Dr. Pollack’s areas of clinical and research interest include the acute and long-term course, pathophysiology, and treatment of patients with anxiety disorders and associated comorbidities, development of novel pharmacologic agents for mood and anxiety disorders, uses of combined cognitive-behavioral and pharmacologic therapies for treatment refractory patients, presentation and treatment of anxiety in the medical setting, and the pathophysiology and treatment of substance abuse.

      Blackwell Futura Media Services designates this educational activity for 1 AMA PRA Category 1 CreditsTM. Physicians should only claim credit commensurate with the extent of their participation in the activity. Blackwell Futura Media Services is accredited by the Accreditation Council for Continuing Medical Education to provide continuing medical education for physicians. DETAILS at: http://bit.ly/ADAA_CME1

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    • GAD and Cormorbidity:  Impact on Patient Health GAD and Cormorbidity: Impact on Patient Health Dr. Naomi M. Simon, Associate Director of the Center for Anxiety and Traumatic Stress Disorders Recorded: Nov 9 2010 5:00 pm UTC 66 mins
    • Generalized Anxiety Disorder (GAD) is common, chronic, and associated with substantial impairment in function and quality of life. GAD commonly occurs comorbid with mood disorders and anxiety disorders. GAD comorbidity has been clearly linked to additive worsening of outcomes and function in both Major Depressive Disorder and in Bipolar Disorder. This presentation will provide an update on current understandings about the incidence and nature of GAD and comorbid disorders, and their impact on patient health.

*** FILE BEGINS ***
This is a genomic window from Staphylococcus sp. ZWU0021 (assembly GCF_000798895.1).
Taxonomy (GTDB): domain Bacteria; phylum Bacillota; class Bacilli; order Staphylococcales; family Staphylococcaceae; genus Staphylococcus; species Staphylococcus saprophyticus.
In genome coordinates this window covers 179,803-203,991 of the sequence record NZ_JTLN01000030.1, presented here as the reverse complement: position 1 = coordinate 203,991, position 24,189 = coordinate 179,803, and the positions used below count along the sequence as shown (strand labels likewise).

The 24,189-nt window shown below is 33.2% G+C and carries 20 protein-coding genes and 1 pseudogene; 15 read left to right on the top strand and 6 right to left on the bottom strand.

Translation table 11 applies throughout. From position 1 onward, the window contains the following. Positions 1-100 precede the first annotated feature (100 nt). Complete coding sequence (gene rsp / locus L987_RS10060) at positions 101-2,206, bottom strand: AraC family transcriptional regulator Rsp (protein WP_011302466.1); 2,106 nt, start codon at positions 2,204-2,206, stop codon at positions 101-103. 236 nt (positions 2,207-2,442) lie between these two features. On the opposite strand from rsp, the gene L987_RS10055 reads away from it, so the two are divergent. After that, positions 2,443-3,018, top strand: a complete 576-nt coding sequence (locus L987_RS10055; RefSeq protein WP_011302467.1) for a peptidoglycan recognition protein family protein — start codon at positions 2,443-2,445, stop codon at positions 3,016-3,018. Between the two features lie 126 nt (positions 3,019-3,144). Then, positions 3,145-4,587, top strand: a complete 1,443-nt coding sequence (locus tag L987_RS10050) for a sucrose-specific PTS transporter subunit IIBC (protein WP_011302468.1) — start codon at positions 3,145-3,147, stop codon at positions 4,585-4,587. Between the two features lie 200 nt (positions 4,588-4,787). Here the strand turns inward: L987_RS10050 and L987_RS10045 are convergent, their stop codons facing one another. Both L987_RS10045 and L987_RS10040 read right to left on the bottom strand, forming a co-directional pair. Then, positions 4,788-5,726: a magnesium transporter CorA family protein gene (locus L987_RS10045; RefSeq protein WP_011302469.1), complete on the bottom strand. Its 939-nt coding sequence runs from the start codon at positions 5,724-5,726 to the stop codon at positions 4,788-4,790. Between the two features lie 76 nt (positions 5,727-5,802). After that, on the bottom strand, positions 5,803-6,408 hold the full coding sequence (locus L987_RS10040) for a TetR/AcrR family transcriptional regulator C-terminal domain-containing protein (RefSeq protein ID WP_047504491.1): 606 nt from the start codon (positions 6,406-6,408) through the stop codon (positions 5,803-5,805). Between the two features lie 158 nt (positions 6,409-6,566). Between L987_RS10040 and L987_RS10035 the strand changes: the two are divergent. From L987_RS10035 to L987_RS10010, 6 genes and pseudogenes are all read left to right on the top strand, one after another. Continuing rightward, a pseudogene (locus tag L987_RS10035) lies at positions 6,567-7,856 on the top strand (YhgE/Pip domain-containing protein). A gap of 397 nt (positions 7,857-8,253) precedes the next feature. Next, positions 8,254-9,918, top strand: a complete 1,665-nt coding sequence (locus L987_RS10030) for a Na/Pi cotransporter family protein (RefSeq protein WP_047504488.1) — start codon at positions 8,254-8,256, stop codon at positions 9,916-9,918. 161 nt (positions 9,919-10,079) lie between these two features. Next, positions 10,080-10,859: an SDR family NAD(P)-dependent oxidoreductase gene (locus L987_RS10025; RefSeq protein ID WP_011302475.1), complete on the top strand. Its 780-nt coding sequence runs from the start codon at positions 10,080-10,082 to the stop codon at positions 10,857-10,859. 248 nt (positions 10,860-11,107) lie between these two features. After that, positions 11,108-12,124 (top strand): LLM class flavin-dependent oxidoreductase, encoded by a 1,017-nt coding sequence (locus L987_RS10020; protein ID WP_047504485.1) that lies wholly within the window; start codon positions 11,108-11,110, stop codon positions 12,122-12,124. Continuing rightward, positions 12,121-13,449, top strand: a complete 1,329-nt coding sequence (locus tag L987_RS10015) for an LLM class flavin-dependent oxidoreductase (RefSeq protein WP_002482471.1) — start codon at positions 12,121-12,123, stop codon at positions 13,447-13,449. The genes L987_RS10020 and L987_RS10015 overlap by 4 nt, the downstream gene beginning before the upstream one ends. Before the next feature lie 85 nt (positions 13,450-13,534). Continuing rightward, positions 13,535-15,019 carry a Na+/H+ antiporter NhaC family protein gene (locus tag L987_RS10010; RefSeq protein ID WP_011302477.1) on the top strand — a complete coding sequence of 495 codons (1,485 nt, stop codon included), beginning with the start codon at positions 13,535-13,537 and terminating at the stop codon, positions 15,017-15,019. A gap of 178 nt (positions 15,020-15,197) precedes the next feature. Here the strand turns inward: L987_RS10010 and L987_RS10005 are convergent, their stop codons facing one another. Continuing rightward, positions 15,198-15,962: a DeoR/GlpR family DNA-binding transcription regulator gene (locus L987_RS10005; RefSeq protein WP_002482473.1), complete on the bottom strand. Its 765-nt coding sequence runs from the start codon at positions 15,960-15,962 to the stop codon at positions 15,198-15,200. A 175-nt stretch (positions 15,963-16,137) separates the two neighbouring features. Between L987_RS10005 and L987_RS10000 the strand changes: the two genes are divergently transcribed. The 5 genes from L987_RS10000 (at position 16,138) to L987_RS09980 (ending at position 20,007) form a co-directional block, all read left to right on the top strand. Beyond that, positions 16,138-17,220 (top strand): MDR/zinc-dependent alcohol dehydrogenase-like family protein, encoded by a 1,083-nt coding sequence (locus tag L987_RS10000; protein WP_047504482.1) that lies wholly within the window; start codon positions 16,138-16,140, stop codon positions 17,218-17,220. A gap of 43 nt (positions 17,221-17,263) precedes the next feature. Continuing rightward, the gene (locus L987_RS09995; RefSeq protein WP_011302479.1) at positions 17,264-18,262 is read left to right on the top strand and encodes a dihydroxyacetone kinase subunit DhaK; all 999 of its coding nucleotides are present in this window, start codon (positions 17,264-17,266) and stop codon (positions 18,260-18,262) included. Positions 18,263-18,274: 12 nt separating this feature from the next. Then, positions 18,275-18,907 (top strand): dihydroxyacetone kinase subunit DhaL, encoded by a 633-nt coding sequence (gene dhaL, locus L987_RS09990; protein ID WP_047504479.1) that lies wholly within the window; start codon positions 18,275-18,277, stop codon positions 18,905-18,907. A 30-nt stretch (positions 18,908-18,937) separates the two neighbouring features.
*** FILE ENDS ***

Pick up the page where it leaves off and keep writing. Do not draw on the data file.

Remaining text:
During this webinar attendees will:

      1) Understand the overlap of Generalized Anxiety Disorder (GAD) with mood disorders

      2) Understand the impact of GAD comorbidity on severity of illness including suicidality, quality of life and functioning in individuals with GAD

      3) Learn about the need to address GAD and its comorbidities to optimally improve patient health

      Naomi Michele Simon, M.D., M.Sc.

      Dr. Naomi M. Simon is Associate Director of the Center for Anxiety and Traumatic Stress Disorders and Director of the recently established Complicated Grief Program at Massachusetts General Hospital, and is Associate Professor of Psychiatry, Harvard Medical School.

      Blackwell Futura Media Services designates this educational activity for 1 AMA PRA Category 1 CreditsTM. Physicians should only claim credit commensurate with the extent of their participation in the activity. Blackwell Futura Media Services is accredited by the Accreditation Council for Continuing Medical Education to provide continuing medical education for physicians. DETAILS at: http://bit.ly/ADAA_CME5